Sclerotinia sclerotiorum

Pathogen: Sclerotinia sclerotiorum

Hosts Include:  Anemone, Aquilegia, Aster, Bellis, Campanula, Coreopsis, Delphinium, Digitalis, Helianthus, Hosta, Iris, Liatris, Lupionus, Papaver, Platycodon, Rudbeckia, and Scabiosa.

Symptoms: Pre and post-emergent damping off, crown rot, and blighting of foliage and petioles. Small, hard, irregular, black structures called sclerotia may be present on or in plant tissue (especially inside stem and petiole tissue). White fluffy growth on affected plant parts, this is most readily visible in high humidity.

Spread: Sclerotia, long term survival structures, are found in soil and on plant debris. Movement of these structures is the primary means of disease spread. Disease can also be spread by the movement of infected plant material. Under certain environmental conditions mushroom like structures (apothecia) are produced. These release air borne spores.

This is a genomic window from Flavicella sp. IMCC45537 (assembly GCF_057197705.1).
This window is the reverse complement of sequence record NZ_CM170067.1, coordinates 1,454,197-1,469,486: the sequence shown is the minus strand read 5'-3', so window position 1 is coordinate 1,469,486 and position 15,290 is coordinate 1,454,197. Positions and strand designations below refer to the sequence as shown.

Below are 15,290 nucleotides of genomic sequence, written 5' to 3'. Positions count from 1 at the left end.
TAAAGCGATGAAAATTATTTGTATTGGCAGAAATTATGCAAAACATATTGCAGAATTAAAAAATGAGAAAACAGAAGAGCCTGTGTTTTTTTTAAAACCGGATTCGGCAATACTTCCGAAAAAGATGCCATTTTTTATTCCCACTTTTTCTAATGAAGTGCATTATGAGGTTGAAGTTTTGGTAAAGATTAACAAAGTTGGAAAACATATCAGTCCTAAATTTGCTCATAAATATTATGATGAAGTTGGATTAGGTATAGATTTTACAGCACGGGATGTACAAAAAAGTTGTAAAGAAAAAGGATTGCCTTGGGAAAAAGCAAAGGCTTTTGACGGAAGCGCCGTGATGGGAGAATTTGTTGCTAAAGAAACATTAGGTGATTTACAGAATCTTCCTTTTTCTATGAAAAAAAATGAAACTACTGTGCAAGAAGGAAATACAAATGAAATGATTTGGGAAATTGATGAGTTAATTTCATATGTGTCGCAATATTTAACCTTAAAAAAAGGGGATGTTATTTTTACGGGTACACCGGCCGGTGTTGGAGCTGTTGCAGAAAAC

Management: Field soil should be sterilized before using it in growing media. Susceptible crops should not be grown in areas with a history of white mold problems. Additionally, good sanitation is important to limit spread. Control weeds in production areas, as some weeds are hosts to S. sclerotiorum. Fungicide drenches can be used to protect plants from infection.

Baptisia plant infected with Sclerotinia sclerotiorum
Baptisia plant infected with Sclerotinia sclerotiorum
White mold on stem
White mold on stem

Tags: msu plant & pest diagnostics, plant pathogen

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